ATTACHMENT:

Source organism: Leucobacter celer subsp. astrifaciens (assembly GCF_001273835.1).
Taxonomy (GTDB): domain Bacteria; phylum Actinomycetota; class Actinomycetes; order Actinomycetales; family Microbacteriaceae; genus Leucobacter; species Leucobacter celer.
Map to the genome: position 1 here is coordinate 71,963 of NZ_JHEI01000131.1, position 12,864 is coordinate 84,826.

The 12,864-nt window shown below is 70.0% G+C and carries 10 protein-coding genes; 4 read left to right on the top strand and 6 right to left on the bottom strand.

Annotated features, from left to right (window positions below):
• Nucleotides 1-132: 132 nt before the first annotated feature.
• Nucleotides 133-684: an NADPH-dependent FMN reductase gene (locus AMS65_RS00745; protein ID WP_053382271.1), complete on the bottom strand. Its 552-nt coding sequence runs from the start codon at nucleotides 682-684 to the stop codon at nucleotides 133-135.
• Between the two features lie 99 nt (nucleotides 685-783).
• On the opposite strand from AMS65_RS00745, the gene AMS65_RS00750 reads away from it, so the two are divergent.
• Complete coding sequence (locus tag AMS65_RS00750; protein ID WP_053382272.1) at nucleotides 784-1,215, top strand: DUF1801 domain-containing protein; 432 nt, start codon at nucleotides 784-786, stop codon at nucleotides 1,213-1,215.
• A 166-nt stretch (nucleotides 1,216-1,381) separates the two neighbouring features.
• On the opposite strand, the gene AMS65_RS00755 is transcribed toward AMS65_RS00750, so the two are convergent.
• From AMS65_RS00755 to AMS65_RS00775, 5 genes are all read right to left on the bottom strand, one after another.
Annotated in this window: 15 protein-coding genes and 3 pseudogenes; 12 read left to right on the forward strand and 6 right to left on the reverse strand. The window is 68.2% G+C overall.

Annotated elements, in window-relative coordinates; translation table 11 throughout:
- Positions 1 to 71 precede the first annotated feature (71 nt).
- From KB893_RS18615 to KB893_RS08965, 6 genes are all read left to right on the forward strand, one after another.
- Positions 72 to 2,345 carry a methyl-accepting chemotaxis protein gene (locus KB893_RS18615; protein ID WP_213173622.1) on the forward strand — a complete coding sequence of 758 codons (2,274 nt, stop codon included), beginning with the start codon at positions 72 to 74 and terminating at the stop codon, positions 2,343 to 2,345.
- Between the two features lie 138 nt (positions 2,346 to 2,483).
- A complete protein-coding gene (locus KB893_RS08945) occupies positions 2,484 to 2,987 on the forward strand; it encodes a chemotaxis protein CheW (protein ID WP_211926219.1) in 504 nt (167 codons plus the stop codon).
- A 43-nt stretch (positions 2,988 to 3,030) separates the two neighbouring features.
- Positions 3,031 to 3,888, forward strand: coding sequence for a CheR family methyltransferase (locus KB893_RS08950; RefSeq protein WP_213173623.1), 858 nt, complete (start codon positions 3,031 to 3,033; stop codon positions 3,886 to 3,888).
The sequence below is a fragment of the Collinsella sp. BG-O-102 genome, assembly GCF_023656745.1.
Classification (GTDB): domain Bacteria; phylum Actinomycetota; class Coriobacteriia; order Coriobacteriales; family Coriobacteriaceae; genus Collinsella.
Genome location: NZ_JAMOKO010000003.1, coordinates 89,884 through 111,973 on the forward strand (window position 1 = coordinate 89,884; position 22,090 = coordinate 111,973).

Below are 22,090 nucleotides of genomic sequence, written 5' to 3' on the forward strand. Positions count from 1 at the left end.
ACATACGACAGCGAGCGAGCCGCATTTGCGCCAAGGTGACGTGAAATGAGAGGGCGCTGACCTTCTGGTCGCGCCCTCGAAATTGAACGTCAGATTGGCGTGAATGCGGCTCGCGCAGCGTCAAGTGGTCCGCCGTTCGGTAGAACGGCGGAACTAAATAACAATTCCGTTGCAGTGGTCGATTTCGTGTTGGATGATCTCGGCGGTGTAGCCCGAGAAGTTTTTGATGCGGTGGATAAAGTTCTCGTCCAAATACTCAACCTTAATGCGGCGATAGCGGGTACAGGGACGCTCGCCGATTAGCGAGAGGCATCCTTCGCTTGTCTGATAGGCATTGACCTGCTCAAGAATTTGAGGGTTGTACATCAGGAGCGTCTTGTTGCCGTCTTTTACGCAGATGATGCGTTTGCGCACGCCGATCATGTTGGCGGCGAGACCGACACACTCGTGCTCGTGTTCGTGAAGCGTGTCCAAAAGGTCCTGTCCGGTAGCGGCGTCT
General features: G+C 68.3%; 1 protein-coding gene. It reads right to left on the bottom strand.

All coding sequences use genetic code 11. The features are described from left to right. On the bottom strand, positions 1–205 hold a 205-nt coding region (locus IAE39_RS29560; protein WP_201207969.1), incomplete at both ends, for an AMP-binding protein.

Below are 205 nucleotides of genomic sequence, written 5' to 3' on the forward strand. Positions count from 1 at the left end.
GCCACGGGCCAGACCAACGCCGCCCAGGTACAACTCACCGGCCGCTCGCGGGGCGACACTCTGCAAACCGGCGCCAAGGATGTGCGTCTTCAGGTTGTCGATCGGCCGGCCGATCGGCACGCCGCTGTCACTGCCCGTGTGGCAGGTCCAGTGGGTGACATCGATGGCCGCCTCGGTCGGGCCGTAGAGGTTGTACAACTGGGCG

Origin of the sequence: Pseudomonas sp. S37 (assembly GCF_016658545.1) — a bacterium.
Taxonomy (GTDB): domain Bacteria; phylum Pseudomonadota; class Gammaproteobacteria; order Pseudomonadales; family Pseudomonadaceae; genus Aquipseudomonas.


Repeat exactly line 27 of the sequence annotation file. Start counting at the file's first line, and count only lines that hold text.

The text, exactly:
ACATACGACAGCGAGCGAGCCGCATTTGCGCCAAGGTGACGTGAAATGAGAGGGCGCTGACCTTCTGGTCGCGCCCTCGAAATTGAACGTCAGATTGGCGTGAATGCGGCTCGCGCAGCGTCAAGTGGTCCGCCGTTCGGTAGAACGGCGGAACTAAATAACAATTCCGTTGCAGTGGTCGATTTCGTGTTGGATGATCTCGGCGGTGTAGCCCGAGAAGTTTTTGATGCGGTGGATAAAGTTCTCGTCCAAATACTCAACCTTAATGCGGCGATAGCGGGTACAGGGACGCTCGCCGATTAGCGAGAGGCATCCTTCGCTTGTCTGATAGGCATTGACCTGCTCAAGAATTTGAGGGTTGTACATCAGGAGCGTCTTGTTGCCGTCTTTTACGCAGATGATGCGTTTGCGCACGCCGATCATGTTGGCGGCGAGACCGACACACTCGTGCTCGTGTTCGTGAAGCGTGTCCAAAAGGTCCTGTCCGGTAGCGGCGTCT